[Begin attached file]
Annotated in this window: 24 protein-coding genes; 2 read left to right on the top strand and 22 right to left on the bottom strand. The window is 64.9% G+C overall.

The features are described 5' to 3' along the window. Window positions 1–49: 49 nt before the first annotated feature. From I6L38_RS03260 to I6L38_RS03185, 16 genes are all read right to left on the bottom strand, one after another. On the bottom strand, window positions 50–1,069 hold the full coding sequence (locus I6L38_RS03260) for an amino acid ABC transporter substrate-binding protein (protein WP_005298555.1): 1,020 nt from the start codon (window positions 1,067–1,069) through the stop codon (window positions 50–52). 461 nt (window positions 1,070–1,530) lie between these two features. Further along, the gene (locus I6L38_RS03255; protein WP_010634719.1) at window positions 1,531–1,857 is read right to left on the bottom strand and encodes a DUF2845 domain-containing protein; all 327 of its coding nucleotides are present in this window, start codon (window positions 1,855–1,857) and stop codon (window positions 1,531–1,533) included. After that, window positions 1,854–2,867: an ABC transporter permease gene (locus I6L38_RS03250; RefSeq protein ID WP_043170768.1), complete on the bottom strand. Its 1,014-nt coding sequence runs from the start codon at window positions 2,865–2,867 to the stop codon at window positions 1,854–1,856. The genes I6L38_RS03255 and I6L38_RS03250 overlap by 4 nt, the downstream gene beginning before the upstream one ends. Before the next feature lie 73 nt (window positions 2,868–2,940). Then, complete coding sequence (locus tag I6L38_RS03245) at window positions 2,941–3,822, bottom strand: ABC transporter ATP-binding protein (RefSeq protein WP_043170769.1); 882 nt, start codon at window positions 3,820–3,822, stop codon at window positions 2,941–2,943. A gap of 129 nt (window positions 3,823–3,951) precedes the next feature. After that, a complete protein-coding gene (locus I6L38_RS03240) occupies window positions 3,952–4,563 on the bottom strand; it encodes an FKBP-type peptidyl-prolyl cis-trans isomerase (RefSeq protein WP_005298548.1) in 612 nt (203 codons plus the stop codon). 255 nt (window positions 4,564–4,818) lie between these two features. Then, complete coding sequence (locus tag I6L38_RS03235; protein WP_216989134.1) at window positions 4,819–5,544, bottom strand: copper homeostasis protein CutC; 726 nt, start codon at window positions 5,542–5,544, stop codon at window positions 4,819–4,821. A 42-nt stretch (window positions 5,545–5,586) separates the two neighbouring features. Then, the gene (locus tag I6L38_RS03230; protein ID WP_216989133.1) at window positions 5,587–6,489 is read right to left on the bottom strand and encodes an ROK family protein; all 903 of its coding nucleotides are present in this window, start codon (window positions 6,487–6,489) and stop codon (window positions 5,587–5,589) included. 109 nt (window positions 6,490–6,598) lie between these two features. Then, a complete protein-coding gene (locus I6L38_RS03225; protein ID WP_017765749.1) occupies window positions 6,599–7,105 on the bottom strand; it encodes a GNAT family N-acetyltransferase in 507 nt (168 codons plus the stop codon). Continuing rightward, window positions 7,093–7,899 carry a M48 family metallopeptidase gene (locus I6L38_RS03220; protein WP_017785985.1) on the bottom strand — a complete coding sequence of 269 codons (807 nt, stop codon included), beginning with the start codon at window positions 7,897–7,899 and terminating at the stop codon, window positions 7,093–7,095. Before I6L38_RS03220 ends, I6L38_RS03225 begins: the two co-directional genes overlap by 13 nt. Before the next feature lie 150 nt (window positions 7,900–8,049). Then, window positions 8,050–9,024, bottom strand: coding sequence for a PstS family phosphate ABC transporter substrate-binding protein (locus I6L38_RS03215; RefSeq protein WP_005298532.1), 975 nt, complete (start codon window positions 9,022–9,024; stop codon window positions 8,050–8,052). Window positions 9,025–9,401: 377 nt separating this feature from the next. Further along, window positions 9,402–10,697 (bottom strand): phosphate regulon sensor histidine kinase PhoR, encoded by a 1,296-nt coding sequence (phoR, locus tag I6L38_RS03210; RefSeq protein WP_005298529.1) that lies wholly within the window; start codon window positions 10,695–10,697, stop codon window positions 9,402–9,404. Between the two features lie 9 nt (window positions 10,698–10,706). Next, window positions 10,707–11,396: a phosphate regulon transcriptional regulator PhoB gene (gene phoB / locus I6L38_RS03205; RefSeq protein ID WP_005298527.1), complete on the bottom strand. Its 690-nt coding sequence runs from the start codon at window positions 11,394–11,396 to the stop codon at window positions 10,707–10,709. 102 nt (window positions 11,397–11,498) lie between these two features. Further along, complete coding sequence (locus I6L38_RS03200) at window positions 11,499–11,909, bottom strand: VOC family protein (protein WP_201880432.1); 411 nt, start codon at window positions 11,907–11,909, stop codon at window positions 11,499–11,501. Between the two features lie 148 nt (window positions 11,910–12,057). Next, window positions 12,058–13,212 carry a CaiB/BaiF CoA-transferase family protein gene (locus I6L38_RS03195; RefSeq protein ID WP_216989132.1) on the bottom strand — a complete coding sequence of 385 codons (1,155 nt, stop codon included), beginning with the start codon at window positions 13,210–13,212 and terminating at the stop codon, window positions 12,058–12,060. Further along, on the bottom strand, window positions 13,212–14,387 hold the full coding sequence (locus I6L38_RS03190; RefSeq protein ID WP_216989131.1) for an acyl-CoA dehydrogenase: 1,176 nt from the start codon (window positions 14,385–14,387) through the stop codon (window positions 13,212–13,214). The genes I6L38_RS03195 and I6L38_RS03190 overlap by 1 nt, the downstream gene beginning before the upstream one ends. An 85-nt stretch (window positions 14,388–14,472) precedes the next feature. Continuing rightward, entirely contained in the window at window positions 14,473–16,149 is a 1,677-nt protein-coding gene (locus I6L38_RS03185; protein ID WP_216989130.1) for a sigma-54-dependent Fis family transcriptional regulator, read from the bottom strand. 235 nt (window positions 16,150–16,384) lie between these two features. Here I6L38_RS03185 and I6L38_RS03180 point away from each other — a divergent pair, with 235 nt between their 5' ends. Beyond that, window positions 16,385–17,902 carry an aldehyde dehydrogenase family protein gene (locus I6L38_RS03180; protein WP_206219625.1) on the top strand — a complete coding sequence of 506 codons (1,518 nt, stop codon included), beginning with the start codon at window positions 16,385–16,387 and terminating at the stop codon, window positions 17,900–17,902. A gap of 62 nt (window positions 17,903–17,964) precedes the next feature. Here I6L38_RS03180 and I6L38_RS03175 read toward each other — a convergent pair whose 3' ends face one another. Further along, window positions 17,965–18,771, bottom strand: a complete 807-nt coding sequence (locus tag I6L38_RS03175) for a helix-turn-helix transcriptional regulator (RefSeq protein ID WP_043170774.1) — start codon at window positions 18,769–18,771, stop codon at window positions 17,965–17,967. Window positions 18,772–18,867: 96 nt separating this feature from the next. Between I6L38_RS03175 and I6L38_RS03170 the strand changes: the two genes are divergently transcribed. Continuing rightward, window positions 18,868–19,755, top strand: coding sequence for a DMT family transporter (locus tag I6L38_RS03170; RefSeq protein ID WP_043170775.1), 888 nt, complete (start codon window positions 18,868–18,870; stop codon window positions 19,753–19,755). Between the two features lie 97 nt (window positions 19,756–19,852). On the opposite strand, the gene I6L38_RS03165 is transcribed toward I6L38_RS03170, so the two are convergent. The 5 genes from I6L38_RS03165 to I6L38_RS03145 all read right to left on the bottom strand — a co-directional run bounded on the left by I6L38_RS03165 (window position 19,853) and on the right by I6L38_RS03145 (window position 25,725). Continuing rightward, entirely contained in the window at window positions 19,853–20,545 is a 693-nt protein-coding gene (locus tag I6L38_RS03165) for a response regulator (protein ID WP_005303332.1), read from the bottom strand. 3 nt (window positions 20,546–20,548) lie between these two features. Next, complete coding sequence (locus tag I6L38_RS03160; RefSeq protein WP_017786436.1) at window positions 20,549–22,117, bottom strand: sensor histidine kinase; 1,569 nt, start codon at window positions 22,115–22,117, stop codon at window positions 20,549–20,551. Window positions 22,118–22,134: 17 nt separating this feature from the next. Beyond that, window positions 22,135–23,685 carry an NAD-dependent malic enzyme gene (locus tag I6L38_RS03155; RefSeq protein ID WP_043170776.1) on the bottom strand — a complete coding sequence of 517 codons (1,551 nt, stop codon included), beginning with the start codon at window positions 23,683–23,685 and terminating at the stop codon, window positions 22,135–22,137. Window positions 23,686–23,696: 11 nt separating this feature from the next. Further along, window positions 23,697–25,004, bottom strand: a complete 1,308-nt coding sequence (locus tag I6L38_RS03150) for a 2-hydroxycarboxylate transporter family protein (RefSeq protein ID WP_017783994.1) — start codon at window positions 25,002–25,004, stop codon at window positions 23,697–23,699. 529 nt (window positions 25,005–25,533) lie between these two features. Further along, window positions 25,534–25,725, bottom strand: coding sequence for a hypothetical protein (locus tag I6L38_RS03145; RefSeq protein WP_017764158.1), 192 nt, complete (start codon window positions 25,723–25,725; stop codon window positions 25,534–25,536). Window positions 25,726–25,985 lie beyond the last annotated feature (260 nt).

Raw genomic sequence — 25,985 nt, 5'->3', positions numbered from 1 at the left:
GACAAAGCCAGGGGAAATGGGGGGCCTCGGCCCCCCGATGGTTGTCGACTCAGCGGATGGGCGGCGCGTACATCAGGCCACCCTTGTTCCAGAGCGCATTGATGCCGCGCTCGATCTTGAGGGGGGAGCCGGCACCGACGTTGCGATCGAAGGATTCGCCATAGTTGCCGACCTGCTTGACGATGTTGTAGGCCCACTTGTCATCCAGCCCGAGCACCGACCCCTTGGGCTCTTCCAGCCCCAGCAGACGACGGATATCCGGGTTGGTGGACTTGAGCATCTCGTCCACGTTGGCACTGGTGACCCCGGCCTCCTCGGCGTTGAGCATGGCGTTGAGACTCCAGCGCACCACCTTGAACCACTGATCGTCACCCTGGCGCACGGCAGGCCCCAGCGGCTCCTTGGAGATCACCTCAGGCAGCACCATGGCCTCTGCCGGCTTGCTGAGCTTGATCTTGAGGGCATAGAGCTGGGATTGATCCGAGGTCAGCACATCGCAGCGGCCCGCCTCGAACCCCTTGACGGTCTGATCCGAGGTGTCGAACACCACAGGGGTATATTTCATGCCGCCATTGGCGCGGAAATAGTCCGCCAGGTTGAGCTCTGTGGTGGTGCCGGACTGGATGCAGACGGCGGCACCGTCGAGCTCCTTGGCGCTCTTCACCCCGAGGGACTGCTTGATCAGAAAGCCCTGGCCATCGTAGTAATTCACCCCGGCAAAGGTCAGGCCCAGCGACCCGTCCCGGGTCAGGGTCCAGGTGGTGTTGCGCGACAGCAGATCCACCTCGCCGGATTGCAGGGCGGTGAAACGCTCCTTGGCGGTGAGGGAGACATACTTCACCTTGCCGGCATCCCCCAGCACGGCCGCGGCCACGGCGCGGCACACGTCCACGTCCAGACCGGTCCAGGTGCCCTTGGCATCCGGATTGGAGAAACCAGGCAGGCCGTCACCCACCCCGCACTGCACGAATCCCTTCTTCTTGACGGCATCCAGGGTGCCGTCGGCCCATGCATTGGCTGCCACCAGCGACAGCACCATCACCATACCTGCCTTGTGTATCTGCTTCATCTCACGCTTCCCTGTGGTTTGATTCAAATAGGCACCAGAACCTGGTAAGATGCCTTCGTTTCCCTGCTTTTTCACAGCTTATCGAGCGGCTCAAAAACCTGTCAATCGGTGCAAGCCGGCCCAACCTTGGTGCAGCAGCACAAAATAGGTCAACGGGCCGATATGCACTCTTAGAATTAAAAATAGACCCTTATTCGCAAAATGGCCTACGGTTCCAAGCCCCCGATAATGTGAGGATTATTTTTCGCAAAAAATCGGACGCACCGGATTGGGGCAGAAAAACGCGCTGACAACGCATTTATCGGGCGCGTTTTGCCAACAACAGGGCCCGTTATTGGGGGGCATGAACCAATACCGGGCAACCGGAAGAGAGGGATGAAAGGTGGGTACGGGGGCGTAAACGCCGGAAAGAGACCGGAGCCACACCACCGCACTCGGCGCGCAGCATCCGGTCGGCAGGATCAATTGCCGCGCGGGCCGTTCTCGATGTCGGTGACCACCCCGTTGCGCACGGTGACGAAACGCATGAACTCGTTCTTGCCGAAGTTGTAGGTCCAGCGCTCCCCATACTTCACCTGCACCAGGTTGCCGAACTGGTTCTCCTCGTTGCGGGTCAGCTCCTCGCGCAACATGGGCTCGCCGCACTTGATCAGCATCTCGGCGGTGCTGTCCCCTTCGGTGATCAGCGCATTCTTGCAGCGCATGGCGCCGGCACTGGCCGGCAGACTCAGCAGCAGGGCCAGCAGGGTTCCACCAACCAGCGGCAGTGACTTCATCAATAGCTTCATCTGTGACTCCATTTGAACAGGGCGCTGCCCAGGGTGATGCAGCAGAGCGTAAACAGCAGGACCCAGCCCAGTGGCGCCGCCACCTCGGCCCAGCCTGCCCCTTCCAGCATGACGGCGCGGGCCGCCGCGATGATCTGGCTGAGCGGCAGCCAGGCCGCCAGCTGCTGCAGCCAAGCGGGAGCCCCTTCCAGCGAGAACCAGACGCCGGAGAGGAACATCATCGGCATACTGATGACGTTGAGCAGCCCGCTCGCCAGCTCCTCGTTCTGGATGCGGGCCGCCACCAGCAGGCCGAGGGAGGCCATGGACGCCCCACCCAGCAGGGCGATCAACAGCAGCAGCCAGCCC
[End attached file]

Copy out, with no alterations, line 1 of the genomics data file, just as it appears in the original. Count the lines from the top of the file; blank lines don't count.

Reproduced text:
Annotated in this window: 24 protein-coding genes; 2 read left to right on the top strand and 22 right to left on the bottom strand. The window is 64.9% G+C overall.